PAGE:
An advantage of liquid manure is that it can be pumped and, when stored in a lagoon, the effluent can be used as a source of irrigation water. On this dairy operation, liquid waste passes through a series of 4 earthen storage ponds where microbes provide some biological treatment. The first two ponds in this sequence are quite small but while in these ponds the majority of the sand, used as bedding for the dairy cows, settles out of the effluent stream. The remaining two ponds have larger holding capacity and allow for much of the manure solids to settle out and the effluent to be recycled to flush manure from the barns and used to irrigate an alfalfa field. The addition of nutrient rich irrigation water to alfalfa has increased production to an estimated five cuttings per growing season, providing the cattle with a significant source of feed over the year. This kind of operational diversification can result in organizational challenges; however it is also an opportunity to optimize nutrient value as application timing and distance to crop fields where manure nutrients can be applied can be addressed when multiple manure sources are available.

Recovering reusable resources to improve efficiency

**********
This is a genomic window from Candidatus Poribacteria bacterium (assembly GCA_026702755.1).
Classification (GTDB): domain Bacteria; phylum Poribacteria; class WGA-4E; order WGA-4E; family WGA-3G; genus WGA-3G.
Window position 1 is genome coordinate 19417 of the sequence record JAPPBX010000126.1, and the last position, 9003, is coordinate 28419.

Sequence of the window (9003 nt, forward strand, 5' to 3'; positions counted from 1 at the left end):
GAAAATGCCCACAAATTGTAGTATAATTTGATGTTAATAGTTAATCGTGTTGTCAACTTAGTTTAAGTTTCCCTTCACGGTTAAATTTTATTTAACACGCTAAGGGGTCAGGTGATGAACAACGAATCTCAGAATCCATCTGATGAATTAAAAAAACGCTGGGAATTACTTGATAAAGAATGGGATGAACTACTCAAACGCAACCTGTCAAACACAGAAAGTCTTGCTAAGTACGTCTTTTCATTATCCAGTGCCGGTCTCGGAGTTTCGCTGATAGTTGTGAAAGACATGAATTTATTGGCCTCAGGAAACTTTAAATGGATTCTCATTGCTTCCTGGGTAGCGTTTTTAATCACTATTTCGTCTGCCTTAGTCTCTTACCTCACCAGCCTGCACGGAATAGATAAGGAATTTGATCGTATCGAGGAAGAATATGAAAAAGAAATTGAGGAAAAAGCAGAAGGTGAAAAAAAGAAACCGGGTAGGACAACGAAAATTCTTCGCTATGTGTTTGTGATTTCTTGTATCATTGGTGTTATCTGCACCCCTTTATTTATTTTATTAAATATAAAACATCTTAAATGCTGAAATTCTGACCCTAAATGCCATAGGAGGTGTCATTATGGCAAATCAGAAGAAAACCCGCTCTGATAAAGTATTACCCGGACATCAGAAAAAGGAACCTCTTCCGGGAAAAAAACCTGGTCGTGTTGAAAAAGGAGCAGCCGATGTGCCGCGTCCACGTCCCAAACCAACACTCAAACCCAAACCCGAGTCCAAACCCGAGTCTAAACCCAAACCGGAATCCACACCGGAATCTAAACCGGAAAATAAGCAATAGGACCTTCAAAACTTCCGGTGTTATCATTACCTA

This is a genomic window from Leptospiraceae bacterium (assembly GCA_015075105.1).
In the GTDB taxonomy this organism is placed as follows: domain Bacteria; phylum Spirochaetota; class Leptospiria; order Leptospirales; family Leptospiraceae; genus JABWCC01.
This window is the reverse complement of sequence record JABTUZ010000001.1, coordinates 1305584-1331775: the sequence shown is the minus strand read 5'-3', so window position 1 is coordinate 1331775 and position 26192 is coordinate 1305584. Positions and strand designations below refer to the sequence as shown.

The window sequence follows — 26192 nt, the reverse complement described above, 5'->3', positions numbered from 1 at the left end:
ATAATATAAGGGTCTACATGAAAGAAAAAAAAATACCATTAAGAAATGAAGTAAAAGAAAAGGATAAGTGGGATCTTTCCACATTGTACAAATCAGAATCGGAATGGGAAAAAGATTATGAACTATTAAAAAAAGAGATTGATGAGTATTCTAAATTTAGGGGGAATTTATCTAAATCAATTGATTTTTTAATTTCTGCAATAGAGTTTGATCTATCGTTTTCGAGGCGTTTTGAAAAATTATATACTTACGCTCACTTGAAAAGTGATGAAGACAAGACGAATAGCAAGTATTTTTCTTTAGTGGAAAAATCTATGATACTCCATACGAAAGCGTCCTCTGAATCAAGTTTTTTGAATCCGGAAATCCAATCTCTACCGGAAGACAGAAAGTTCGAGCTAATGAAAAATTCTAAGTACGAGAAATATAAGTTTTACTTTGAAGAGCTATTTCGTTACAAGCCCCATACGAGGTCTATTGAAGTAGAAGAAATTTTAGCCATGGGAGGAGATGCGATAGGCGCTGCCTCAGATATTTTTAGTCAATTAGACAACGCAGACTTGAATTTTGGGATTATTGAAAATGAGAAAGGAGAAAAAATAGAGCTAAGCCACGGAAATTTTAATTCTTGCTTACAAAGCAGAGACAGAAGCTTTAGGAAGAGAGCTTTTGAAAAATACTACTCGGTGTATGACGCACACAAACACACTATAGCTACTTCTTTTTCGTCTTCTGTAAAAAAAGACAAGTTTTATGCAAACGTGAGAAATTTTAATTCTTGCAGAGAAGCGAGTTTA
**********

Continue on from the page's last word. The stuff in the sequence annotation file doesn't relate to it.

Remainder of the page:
Photo of sand lane to recover sand bedding
Sand settles in the lane where it can be recovered for re-use as bedding while less dense manure solids are carried by the flowing wastewater to the earthen storage basin.

Another change to manure management on this dairy began in 2013 with construction of a sand lane incorporated into the existing management system for one of the two dairy barns. Sand had long been used as bedding for the dairy cattle; however, prior to the addition of the sand lane the dairy operator estimated $63,000 was spent annually to replace sand that was removed when manure was flushed from barn alleys twice daily. The addition of a sand lane allowed for a sand recovery rate of close to 90% by creating a long sluice where the majority of sand settles prior to the flushed material flowing into the earthen storage basin. Additional discussion of the economics of sand bedding can be found in “Sand Bedding for Dairy Cows has Benefits and Costs.”

Photo of dairy process water, manure and sand
Process wastewater, manure and sand from the dairy barns enter the sand settling lane at the top of the lane.

In addition to the savings associated with the recovery and reuse of bedding sand, removing the sand bedding from the manure stream prevents sand from accumulating in the storage basins where it reduces storage and treatment capacity. The lower solid content in the effluent of the storage basins allows the dairy to reliably recover a larger percentage of the process water for reuse as a source of high nutrient irrigation water.

Lessons for wider application?

Not every operation will be able to implement the precise strategies this dairy is using to optimize their water and nutrient resources. However, my takeaway from this tour is that all operations have their own unique challenges and advantages for manure management and can likely benefit from examining current practices and considering available practices that may allow them to capture greater value from the nutrients present in their animal manure.

This article was reviewed by Amy Schmidt and Leslie Johnson